"The best way to predict your future is to create it." Abraham Lincoln

Lincoln High School Statesman

"The best way to predict your future is to create it." Abraham Lincoln

Lincoln High School Statesman

"The best way to predict your future is to create it." Abraham Lincoln

Lincoln High School Statesman

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10 kayaking tips to avoid being stranded in the Gulf of Mexico

The only aesthetic picture taken on this trip, although in reality we were lost, as seen by the never-ending horizon. (Picture used with permission by Audrey Barbush)

“Just relax, everything will be okay,” said the kayak owner. “Whatever happens will be memorable, you know.” These were the last words my family and I heard before our bright orange and green rented kayaks were pushed into the tide, hours before a series of unfortunate events led to us being stranded in the Gulf of Mexico. 

While researching activities to do while our family vacationed in South Florida, my mom came across a beautiful kayaking trail around Caladesi Island. Having already kayaked one or two times before in South Dakota’s tame lakes, my mom, my two sisters and I thought this would be an easy and fun activity for us. However, what was supposed to be a calm, beautiful and short kayak trip turned into hours of desertion in the middle of the ocean, painful first-degree burns, encounters with scorpions and many, many tears. 

If anyone is a beginner (or a beginner convincing themself that they are not one) and is preparing for a kayaking trip, here are 10 tips on how to not end up lost and hopeless like me and my family. 


1. Make sure your kayaks are rented from a credible source.

After about a 45-minute search, we finally came across a pile of kayaks ready for rental, but the person we were supposed to rent them from was nowhere to be found. Then came a middle-aged Slovakian man with the most confidence I think a middle-aged man wearing a safari hat could ever have.

The “handsome man with the accent” giving us directions – even though he only worked at the concession stand. (Picture used with permission by Lexi Barbush)

He explained to us everything that we would possibly need to know about this “once in a lifetime” kayak trail: First take the ferry to Caladesi Island where the trail starts, or, if you’re looking to save some money, kayak there yourselves. Then you’ll find the main docks where a Puerto Rican man works. Tell this man that the “handsome guy with the accent” sent you there and he’ll let you go on the trail for free. It sounded like a good deal to us!

He gave us a whole verbal handbook on kayaking this trail that one would’ve thought he casually took this route every day to work. We were surely in safe hands and well prepared with the loads of information he gave us.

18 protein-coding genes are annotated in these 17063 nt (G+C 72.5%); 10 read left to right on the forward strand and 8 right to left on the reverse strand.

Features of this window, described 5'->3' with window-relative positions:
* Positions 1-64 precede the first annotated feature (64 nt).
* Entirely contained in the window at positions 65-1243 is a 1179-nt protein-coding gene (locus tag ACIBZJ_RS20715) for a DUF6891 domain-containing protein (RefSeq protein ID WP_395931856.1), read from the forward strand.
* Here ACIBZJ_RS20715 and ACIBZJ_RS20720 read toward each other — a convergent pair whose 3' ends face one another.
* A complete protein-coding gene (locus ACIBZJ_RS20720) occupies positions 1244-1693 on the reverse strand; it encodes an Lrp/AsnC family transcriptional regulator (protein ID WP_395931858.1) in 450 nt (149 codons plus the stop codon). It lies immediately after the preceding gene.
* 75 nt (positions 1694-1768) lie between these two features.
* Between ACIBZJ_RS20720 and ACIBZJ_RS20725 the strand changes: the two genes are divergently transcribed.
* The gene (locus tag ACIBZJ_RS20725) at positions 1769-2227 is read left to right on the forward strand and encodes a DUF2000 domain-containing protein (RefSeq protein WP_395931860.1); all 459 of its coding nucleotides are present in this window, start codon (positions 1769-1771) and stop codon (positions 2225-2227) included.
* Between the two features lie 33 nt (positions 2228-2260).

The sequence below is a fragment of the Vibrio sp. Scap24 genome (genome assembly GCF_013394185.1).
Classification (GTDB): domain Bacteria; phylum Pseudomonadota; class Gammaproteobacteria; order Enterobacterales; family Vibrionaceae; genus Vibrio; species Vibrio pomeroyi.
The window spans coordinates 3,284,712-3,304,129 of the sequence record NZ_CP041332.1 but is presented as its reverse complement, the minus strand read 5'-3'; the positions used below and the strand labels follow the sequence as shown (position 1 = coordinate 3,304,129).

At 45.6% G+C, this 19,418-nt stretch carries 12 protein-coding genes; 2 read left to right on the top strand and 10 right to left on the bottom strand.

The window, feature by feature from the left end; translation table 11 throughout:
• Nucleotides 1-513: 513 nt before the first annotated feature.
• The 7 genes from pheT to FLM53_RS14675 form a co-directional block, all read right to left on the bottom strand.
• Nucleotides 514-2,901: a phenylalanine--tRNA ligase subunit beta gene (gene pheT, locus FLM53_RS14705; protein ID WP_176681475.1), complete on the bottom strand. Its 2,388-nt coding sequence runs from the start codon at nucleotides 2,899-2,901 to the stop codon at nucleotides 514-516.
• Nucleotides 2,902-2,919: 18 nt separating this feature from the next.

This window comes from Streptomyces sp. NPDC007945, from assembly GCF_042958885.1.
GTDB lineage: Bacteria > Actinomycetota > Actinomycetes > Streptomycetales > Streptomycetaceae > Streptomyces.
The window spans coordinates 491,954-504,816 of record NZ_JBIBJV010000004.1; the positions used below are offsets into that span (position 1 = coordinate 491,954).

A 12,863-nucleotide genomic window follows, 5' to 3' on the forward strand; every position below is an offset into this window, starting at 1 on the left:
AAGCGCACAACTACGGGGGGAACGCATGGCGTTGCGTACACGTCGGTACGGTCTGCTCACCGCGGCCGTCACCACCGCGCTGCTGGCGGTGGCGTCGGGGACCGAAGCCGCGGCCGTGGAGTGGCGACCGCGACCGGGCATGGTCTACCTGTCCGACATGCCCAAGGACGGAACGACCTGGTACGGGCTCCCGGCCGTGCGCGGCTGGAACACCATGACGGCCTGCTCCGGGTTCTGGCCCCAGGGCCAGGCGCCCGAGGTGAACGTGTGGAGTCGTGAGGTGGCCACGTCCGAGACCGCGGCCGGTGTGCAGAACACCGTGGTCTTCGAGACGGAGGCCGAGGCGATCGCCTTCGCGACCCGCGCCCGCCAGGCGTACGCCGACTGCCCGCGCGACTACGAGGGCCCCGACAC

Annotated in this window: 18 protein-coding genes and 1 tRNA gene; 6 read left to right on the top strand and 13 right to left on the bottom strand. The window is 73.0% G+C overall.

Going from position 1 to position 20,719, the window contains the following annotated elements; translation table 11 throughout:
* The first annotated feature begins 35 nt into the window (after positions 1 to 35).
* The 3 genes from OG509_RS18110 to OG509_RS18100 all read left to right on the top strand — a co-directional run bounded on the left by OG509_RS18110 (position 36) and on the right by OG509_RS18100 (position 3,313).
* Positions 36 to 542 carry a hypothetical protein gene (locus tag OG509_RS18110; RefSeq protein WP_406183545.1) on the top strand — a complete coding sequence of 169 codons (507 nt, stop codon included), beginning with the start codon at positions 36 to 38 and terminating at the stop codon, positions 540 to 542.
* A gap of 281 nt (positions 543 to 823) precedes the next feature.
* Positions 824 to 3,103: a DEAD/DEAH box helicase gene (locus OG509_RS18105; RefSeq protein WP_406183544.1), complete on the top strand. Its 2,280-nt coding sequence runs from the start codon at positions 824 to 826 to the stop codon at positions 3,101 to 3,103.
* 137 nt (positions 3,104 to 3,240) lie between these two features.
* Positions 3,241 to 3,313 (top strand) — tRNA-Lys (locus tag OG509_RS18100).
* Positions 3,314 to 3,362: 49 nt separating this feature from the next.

Turns out, this “handsome guy with the accent” just worked at the nearby concession stand. The actual kayak rental guy had taken the day off. 


2. Do not try to wear a cute outfit for the cute kayaking pictures you want to take.

Picking out my outfit for the day, I tried to imagine the Instagram-worthy pics I was going to take while in the kayak. I settled on a Hawaiian tank top and a pair of white athletic shorts. A beachy, tropical fit with low coverage to get a nice tan.

Our family boarding the kayaks to set off on an adventure that was certainly “memorable.” (Picture used with permission by Lauren Barbush)

Instead of looking tropical and summery, I ended up looking quite festive with the bright red of my sunburnt shoulders and legs contrasting my white outfit, uncannily resembling the cheap mini candy canes handed out around Christmas time. 

Side note: those white shorts were thrown out immediately. Turns out Tide does not clean mysterious brown and green stains from the ocean water.





3. Reapply a minimum of 100 SPF sunscreen every 30 minutes to every inch of your body, including the parts that “will be fine” without it.

This could probably be inferred from the previous tip, but in case it still hasn’t clicked: sunburns are likely to appear after cooking for eight hours under a sun radiating a UV of 11. Therefore, when applying sunscreen, do not assume that just because that part of the body has never before been sunburnt, it can just be skipped. There were parts of my body that I didn’t even know could get sunburnt, including my toes. Taking the extra 30 seconds to apply sunscreen to every inch is worth it when you don’t have to wince with every little movement of your burnt skin.

Take the risk of sunburns seriously, even if you think it’ll turn into a nice tan. The tan I had hoped my sunburn would develop into lasted about a week while the traumatizing memories of my burning flesh will stay with me forever.

My mom’s horrific cankles after all the fluid from her sunburnt legs drained to her ankles. (Kate Barbush)


4. Do not rely on a poorly printed paper map for directions.